With over 35 years of field experience, Peter Banner is a veteran of the renewable energy industry. He was a founding member of the California based Independent Energy Producers Association (IEP), and served on its Board of Directors from 1982 through 1986. Erecting his first wind turbine in 1979, he has since worked as the project manager on numerous wind farm projects, taking them from permitting through financing, construction and operation. Internationally, Mr. Banner has represented a U.S. based manufacturer of large hydroelectric turbine runners and a manufacturer of meteorological and wind farm monitoring equipment in India. He also served on an advisory board of the U.S. Bureau of Land Management (BLM) for development of wind energy projects in the Coachella Valley in California.
Planet Experts: Tell us about your organization, Support Resources, and describe the various types of projects on which you work.
Peter Banner: Support Resources, Inc. (SRI) is an energy and management consulting firm, specializing in the renewable energy field. I am its principal and have been involved in this field since 1976.
A considerable amount of our work has been in project development (i.e., identifying potential wind farm, solar or hydro projects) and eventually managing the development process, coordinating the various experts required, meteorologists, engineers, financial, attorneys, wildlife biologists, construction firms, etc. We have taken a number of projects from concept through permitting, construction, and operation. Over 35 plus years, we have worked on projects involving solar thermal, solar electric, wind, biomass, geothermal and hydro.
PE: What are the biggest challenges when it comes to implementing and utilizing renewable energy technologies?
PB: The biggest challenge is securing a financeable power purchase agreement (PPA).
Wind farms’ current biggest challenge is finding a viable wind resource – in a sparsely populated area, in close proximity to a power line – with sufficient capacity to transport the power to a substation that has the available capacity to accept the power and transmission capacity to get it to a population center. Permitting difficulties vary from state to state.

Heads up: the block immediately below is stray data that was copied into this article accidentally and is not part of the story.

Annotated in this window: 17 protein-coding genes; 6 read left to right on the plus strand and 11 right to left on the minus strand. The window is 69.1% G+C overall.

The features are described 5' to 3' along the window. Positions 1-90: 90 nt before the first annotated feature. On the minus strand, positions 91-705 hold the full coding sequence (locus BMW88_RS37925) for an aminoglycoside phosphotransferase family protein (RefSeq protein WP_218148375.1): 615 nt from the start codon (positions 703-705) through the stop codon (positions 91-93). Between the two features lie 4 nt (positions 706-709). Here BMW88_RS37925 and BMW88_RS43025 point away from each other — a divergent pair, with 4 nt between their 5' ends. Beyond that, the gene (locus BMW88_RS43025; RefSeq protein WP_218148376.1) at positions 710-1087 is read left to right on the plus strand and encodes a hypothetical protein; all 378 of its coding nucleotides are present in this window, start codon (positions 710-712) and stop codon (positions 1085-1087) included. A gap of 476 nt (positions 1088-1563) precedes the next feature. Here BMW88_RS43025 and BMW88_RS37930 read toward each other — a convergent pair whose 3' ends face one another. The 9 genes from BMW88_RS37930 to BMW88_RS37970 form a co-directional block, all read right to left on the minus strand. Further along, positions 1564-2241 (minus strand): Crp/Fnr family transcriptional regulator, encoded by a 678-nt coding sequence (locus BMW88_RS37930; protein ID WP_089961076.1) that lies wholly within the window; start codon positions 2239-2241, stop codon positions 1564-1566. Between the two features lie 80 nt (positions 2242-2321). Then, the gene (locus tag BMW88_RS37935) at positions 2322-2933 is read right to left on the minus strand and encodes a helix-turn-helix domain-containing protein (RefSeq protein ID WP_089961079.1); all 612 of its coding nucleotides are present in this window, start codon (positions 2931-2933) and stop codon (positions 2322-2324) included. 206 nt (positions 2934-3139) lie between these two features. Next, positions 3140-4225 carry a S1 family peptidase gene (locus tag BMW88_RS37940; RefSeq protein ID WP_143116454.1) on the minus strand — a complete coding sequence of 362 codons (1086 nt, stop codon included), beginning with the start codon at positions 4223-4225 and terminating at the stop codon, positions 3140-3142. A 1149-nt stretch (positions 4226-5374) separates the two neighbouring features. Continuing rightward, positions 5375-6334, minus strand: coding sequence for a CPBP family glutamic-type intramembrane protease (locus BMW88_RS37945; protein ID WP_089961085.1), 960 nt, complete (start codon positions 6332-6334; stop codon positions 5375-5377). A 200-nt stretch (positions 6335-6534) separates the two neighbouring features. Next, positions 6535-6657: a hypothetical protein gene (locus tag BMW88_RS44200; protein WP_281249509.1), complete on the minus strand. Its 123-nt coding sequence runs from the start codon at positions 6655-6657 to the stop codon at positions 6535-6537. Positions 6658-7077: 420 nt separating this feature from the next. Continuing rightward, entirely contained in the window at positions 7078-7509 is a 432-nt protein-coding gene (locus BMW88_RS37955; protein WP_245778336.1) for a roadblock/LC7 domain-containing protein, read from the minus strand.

To date, avian mortality impact has presented the most challenging issues environmentally. Balancing the beneficial environmental impacts of developing non-polluting wind energy with the impact on a particular species can present a conundrum. What is an acceptable mortality rate from a moral standpoint, from a local habitat impact, and on the species overall population?
Increasingly, we are seeing both local regulatory and local neighborhood opposition to wind farm development. Alleged health issues and noise objections have increasingly been used to impede or halt development. In some cases, municipalities have either put moratoriums on new development or established set-back requirement from property lines that erode the economics of a project.
Solar has the same challenges as wind relating to substation capacity and power line constraints, but identifying a site with a developable solar resource is considerably easier, since micro climates are less of a concern, making it easier to quantify and evaluate the available resource. Scarcity of water for cleaning panels can be a challenge. Solar technology is highly developed and reliable, and with few moving parts, it requires far less O&M than wind. Price per kW has been dropping precipitously so the economics have been increasingly attractive.
While bio-mass projects have all of the same challenges as wind and solar, these challenges vary by degree from project to project, dependent upon technology used and fuel source. One additional challenge to biomass is obtaining a secure and reliable fuel supply. The fuel supply must be provable over the life of the project or no funder will touch it. Biomass projects utilizing animal waste must address fairly well established issues pertaining to disposal of animal waste, as well as air quality issues and local and state regulations.
Geothermal has the challenge of having extremely high upfront costs. Considerable environmental work and proving up the resource all need to be done upfront. In some cases it is similar to exploring for oil and gas, in that sometimes the resource just isn’t there or is of insufficient quality for a viable economic project. Many utilities are hesitant to offer PPAs for a project that might not deliver power for 5 or more years in the future, and securing financing for a merchant plant – a project without a known off-take and at an unknown price – is extremely difficult.